Little Mix kick off their UK arena dates this week amid expectations that it could be their final tour.
Fans who attended shows in Dublin have shared comments by group members on stage suggesting that it could be a final outing.
If that is the case, then Little Mix are going out on a high with their huge arena run promoted by SJM. Launching at Newcastle Utilita Arena on Friday (April 15), the 24-date UK tour wraps with three nights at the O2 Arena in London (May 12-14).
“It's been a fantastic 10 years and what they've achieved is extraordinary,” said their agent John Giddings, of Solo Music Agency, who admitted there were no plans beyond this Confetti Tour for the group.
Little Mix’s Between Us (RCA) collection has sales to date of 147,369 (Official Charts Company), and it is likely to get a boost from the tour. Between Us, which is pushing for a return to the Top 10 this week, is the fifth biggest album of the year for the first quarter (58,174).
Giddings said Little Mix’s ticket sales have been “fantastic” and that shows were added to the initial run, including matinee concerts in Newcastle, Birmingham and Manchester.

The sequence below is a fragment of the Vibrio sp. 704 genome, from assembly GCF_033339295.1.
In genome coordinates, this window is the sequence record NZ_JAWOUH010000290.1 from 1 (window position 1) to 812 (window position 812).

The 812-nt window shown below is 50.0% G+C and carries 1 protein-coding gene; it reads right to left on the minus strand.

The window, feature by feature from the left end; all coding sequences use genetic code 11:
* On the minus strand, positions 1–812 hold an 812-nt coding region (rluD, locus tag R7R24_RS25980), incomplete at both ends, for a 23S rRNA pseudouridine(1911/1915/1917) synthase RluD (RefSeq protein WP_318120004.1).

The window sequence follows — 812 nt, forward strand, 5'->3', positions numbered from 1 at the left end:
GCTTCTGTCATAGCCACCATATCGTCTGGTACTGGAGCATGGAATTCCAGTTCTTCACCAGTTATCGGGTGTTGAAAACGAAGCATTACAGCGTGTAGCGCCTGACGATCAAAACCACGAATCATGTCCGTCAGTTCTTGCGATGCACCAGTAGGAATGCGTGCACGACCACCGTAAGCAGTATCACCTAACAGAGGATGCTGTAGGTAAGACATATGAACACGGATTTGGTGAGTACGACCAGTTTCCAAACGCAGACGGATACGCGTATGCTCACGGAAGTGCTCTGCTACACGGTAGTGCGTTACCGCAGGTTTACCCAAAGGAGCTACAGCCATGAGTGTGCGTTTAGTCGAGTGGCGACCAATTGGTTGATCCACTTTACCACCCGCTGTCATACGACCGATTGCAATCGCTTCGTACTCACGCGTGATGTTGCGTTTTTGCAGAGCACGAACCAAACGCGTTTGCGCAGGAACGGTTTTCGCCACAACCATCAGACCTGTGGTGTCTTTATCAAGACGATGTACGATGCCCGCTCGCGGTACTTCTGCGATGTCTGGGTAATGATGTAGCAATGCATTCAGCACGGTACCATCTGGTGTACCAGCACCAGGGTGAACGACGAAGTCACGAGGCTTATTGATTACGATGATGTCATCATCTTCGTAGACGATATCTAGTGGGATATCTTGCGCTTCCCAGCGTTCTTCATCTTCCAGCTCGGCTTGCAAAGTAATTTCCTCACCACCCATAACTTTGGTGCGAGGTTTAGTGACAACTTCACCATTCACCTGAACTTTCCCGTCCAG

“It’s going to be huge,” said Giddings of the tour.
There's nothing better than walking into an arena and hearing 12,000 kids screaming their heads off
The group’s agent recalled their Wembley Arena performance as part of the X Factor Live tour 10 years ago. “It was where I signed them,” he said.
He also noted their BRITs win for British Group in 2021 - a first for women in the history of the award.
“They deserved it, they’ve worked really hard,” he said.
Giddings also suggested that Little Mix’s work rate over the decade backs up a theory he has about pop music.
“Pop acts work much, much harder than rock bands,” he told Music Week. “They have a bigger image to protect and more TV and more promo [duties].”
While he also represents seasoned rock bands such as Genesis and promotes the Isle Of Wight Festival, Giddings said he remains a fan of pop acts.
“I love pop music,” he said. “I’ve also looked after Westlife, Boyzone, the Spice Girls, and there's nothing better than walking into an arena and hearing 10,000, 12,000 kids screaming their heads off.
“You don't know how long it's going to last, but you hope it’s going to last. Many of these groups have reformed over a period of time and still sell tickets - Steps, JLS. People love the entertainment that they grew up with because they can relate to those hit singles from when they were at a certain age. And when acts get more mature, they're better at delivering [a performance].”